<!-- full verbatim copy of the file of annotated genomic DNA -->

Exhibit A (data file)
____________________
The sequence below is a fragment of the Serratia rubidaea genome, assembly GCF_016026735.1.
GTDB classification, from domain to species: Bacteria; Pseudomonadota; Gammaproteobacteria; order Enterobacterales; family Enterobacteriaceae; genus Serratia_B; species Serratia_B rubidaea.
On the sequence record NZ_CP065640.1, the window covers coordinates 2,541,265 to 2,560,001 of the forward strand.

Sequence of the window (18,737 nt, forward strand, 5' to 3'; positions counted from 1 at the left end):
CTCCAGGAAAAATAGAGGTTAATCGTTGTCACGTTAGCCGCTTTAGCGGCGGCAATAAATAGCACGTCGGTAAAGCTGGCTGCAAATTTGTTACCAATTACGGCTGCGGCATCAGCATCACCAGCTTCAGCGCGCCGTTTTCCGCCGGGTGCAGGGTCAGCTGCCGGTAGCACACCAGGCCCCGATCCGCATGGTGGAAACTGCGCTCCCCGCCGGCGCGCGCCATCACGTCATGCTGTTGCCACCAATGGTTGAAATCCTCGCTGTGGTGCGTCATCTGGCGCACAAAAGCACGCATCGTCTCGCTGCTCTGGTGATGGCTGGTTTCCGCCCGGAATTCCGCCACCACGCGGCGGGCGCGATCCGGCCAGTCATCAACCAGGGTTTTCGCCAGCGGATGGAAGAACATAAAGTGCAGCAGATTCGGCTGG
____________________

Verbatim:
The sequence below is a fragment of the Serratia rubidaea genome, assembly GCF_016026735.1.
GTDB classification, from domain to species: Bacteria; Pseudomonadota; Gammaproteobacteria; order Enterobacterales; family Enterobacteriaceae; genus Serratia_B; species Serratia_B rubidaea.
On the sequence record NZ_CP065640.1, the window covers coordinates 2,541,265 to 2,560,001 of the forward strand.

Sequence of the window (18,737 nt, forward strand, 5' to 3'; positions counted from 1 at the left end):
CTCCAGGAAAAATAGAGGTTAATCGTTGTCACGTTAGCCGCTTTAGCGGCGGCAATAAATAGCACGTCGGTAAAGCTGGCTGCAAATTTGTTACCAATTACGGCTGCGGCATCAGCATCACCAGCTTCAGCGCGCCGTTTTCCGCCGGGTGCAGGGTCAGCTGCCGGTAGCACACCAGGCCCCGATCCGCATGGTGGAAACTGCGCTCCCCGCCGGCGCGCGCCATCACGTCATGCTGTTGCCACCAATGGTTGAAATCCTCGCTGTGGTGCGTCATCTGGCGCACAAAAGCACGCATCGTCTCGCTGCTCTGGTGATGGCTGGTTTCCGCCCGGAATTCCGCCACCACGCGGCGGGCGCGATCCGGCCAGTCATCAACCAGGGTTTTCGCCAGCGGATGGAAGAACATAAAGTGCAGCAGATTCGGCTGG